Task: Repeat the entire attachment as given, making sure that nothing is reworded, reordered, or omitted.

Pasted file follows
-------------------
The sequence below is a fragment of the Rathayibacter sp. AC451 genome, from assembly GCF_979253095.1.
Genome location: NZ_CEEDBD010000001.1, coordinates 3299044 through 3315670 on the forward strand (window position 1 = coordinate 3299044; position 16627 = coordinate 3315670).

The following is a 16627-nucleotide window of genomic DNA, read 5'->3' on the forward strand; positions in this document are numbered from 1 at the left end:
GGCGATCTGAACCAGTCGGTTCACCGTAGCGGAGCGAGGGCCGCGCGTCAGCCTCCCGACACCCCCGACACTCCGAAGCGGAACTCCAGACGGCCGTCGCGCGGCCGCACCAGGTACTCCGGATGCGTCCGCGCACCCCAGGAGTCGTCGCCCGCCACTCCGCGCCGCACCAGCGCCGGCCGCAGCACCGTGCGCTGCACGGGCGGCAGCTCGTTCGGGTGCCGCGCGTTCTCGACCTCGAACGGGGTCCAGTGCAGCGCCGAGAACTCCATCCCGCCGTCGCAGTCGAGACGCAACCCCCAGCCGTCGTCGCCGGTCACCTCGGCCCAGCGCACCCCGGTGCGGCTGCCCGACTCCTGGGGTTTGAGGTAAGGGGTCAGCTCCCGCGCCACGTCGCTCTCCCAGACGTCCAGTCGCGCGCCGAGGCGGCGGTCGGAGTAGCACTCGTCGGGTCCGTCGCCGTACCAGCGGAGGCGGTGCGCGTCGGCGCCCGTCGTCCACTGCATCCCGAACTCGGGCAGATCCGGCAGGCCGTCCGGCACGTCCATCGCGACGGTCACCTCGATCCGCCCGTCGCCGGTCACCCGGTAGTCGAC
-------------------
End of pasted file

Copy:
The sequence below is a fragment of the Rathayibacter sp. AC451 genome, from assembly GCF_979253095.1.
Genome location: NZ_CEEDBD010000001.1, coordinates 3299044 through 3315670 on the forward strand (window position 1 = coordinate 3299044; position 16627 = coordinate 3315670).

The following is a 16627-nucleotide window of genomic DNA, read 5'->3' on the forward strand; positions in this document are numbered from 1 at the left end:
GGCGATCTGAACCAGTCGGTTCACCGTAGCGGAGCGAGGGCCGCGCGTCAGCCTCCCGACACCCCCGACACTCCGAAGCGGAACTCCAGACGGCCGTCGCGCGGCCGCACCAGGTACTCCGGATGCGTCCGCGCACCCCAGGAGTCGTCGCCCGCCACTCCGCGCCGCACCAGCGCCGGCCGCAGCACCGTGCGCTGCACGGGCGGCAGCTCGTTCGGGTGCCGCGCGTTCTCGACCTCGAACGGGGTCCAGTGCAGCGCCGAGAACTCCATCCCGCCGTCGCAGTCGAGACGCAACCCCCAGCCGTCGTCGCCGGTCACCTCGGCCCAGCGCACCCCGGTGCGGCTGCCCGACTCCTGGGGTTTGAGGTAAGGGGTCAGCTCCCGCGCCACGTCGCTCTCCCAGACGTCCAGTCGCGCGCCGAGGCGGCGGTCGGAGTAGCACTCGTCGGGTCCGTCGCCGTACCAGCGGAGGCGGTGCGCGTCGGCGCCCGTCGTCCACTGCATCCCGAACTCGGGCAGATCCGGCAGGCCGTCCGGCACGTCCATCGCGACGGTCACCTCGATCCGCCCGTCGCCGGTCACCCGGTAGTCGAC